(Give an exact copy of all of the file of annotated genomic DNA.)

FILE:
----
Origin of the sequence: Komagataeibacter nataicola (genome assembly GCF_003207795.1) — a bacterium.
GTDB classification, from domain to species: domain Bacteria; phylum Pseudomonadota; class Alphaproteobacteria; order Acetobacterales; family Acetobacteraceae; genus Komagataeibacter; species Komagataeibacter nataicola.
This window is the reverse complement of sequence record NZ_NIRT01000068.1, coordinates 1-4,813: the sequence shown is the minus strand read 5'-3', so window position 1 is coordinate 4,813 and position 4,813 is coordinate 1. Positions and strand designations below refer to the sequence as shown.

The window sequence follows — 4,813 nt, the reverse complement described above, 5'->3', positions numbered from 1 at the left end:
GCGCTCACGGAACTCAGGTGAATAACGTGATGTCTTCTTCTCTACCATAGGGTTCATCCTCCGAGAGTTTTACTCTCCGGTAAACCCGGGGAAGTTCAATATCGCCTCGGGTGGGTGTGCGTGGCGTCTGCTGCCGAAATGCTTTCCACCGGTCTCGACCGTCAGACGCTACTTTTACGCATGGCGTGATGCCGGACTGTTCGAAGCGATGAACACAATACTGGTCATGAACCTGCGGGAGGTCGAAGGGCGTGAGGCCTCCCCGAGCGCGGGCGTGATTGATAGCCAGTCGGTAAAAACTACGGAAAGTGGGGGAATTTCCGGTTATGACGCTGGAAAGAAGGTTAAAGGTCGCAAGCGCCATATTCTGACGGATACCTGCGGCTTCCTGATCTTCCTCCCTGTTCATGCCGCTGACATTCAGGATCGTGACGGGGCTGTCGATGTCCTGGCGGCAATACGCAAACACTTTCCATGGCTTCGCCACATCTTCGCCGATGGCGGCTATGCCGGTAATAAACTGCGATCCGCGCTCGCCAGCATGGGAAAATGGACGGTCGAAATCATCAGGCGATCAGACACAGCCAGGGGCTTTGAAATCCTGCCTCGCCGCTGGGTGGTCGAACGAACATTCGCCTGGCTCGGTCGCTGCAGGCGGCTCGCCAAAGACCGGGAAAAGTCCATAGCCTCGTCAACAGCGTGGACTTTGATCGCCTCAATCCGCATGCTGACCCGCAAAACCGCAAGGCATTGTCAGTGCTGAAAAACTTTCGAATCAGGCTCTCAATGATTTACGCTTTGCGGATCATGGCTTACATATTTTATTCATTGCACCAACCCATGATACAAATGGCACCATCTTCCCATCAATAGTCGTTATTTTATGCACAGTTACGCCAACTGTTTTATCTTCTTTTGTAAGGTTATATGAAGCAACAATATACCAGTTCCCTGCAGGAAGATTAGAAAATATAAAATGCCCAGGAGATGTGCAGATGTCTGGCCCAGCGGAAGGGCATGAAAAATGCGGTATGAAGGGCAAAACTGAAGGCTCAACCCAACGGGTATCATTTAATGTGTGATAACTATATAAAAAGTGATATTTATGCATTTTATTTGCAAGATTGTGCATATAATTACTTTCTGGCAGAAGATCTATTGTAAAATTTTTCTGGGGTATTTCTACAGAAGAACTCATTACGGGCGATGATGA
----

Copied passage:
Origin of the sequence: Komagataeibacter nataicola (genome assembly GCF_003207795.1) — a bacterium.
GTDB classification, from domain to species: domain Bacteria; phylum Pseudomonadota; class Alphaproteobacteria; order Acetobacterales; family Acetobacteraceae; genus Komagataeibacter; species Komagataeibacter nataicola.
This window is the reverse complement of sequence record NZ_NIRT01000068.1, coordinates 1-4,813: the sequence shown is the minus strand read 5'-3', so window position 1 is coordinate 4,813 and position 4,813 is coordinate 1. Positions and strand designations below refer to the sequence as shown.

The window sequence follows — 4,813 nt, the reverse complement described above, 5'->3', positions numbered from 1 at the left end:
GCGCTCACGGAACTCAGGTGAATAACGTGATGTCTTCTTCTCTACCATAGGGTTCATCCTCCGAGAGTTTTACTCTCCGGTAAACCCGGGGAAGTTCAATATCGCCTCGGGTGGGTGTGCGTGGCGTCTGCTGCCGAAATGCTTTCCACCGGTCTCGACCGTCAGACGCTACTTTTACGCATGGCGTGATGCCGGACTGTTCGAAGCGATGAACACAATACTGGTCATGAACCTGCGGGAGGTCGAAGGGCGTGAGGCCTCCCCGAGCGCGGGCGTGATTGATAGCCAGTCGGTAAAAACTACGGAAAGTGGGGGAATTTCCGGTTATGACGCTGGAAAGAAGGTTAAAGGTCGCAAGCGCCATATTCTGACGGATACCTGCGGCTTCCTGATCTTCCTCCCTGTTCATGCCGCTGACATTCAGGATCGTGACGGGGCTGTCGATGTCCTGGCGGCAATACGCAAACACTTTCCATGGCTTCGCCACATCTTCGCCGATGGCGGCTATGCCGGTAATAAACTGCGATCCGCGCTCGCCAGCATGGGAAAATGGACGGTCGAAATCATCAGGCGATCAGACACAGCCAGGGGCTTTGAAATCCTGCCTCGCCGCTGGGTGGTCGAACGAACATTCGCCTGGCTCGGTCGCTGCAGGCGGCTCGCCAAAGACCGGGAAAAGTCCATAGCCTCGTCAACAGCGTGGACTTTGATCGCCTCAATCCGCATGCTGACCCGCAAAACCGCAAGGCATTGTCAGTGCTGAAAAACTTTCGAATCAGGCTCTCAATGATTTACGCTTTGCGGATCATGGCTTACATATTTTATTCATTGCACCAACCCATGATACAAATGGCACCATCTTCCCATCAATAGTCGTTATTTTATGCACAGTTACGCCAACTGTTTTATCTTCTTTTGTAAGGTTATATGAAGCAACAATATACCAGTTCCCTGCAGGAAGATTAGAAAATATAAAATGCCCAGGAGATGTGCAGATGTCTGGCCCAGCGGAAGGGCATGAAAAATGCGGTATGAAGGGCAAAACTGAAGGCTCAACCCAACGGGTATCATTTAATGTGTGATAACTATATAAAAAGTGATATTTATGCATTTTATTTGCAAGATTGTGCATATAATTACTTTCTGGCAGAAGATCTATTGTAAAATTTTTCTGGGGTATTTCTACAGAAGAACTCATTACGGGCGATGATGA